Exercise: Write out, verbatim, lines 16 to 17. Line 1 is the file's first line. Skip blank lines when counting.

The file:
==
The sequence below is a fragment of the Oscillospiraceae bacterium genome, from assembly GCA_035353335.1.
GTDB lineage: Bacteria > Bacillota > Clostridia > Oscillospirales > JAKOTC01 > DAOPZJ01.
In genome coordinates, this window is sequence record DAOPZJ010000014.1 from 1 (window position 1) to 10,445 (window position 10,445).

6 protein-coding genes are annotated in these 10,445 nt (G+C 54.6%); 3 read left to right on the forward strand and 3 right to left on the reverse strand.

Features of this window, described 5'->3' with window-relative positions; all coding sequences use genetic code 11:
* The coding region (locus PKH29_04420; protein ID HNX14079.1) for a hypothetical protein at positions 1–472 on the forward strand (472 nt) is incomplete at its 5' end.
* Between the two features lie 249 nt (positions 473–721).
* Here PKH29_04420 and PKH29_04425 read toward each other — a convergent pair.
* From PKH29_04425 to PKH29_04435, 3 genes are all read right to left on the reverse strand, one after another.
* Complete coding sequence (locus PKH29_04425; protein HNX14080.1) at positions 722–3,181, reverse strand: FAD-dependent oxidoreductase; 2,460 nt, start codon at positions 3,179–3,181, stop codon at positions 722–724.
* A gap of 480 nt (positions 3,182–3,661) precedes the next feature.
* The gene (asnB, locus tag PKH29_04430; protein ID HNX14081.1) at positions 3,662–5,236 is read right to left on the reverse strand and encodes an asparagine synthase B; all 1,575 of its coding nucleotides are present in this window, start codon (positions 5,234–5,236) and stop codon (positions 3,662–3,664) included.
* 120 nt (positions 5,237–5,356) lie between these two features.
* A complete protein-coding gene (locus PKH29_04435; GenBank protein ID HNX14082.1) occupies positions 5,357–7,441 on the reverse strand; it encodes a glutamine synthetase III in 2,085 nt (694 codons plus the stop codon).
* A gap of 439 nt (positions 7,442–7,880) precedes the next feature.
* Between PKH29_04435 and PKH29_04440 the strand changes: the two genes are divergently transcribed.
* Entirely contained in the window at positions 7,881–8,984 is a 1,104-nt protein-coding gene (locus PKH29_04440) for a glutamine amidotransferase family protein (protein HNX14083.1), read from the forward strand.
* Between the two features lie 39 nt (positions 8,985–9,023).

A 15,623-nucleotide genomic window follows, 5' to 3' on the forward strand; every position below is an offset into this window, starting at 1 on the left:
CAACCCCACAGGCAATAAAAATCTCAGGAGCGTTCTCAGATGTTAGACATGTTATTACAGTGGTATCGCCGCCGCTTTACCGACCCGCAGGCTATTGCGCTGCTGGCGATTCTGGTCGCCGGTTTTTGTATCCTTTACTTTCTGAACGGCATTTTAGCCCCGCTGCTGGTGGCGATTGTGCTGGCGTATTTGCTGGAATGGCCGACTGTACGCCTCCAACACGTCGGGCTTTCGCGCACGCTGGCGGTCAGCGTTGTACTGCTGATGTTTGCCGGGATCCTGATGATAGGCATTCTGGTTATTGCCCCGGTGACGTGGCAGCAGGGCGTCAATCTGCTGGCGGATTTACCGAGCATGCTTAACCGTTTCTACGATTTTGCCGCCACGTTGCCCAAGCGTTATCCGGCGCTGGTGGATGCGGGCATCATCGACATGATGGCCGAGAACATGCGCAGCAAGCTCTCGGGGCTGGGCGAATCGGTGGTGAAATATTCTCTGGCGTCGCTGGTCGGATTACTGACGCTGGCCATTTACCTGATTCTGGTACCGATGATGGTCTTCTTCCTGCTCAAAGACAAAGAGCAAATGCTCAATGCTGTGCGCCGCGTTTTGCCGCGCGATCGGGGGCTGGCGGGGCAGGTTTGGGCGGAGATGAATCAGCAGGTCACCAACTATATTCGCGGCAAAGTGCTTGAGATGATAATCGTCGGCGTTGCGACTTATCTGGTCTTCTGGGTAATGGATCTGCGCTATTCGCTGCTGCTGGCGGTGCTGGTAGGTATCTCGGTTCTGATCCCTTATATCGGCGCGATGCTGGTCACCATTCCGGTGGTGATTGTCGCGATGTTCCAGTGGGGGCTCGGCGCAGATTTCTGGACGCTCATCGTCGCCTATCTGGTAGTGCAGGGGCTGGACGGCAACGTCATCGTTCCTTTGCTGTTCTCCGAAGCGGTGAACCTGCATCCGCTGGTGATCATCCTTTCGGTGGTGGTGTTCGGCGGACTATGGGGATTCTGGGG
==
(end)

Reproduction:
* Between PKH29_04435 and PKH29_04440 the strand changes: the two genes are divergently transcribed.
* Entirely contained in the window at positions 7,881–8,984 is a 1,104-nt protein-coding gene (locus PKH29_04440) for a glutamine amidotransferase family protein (protein HNX14083.1), read from the forward strand.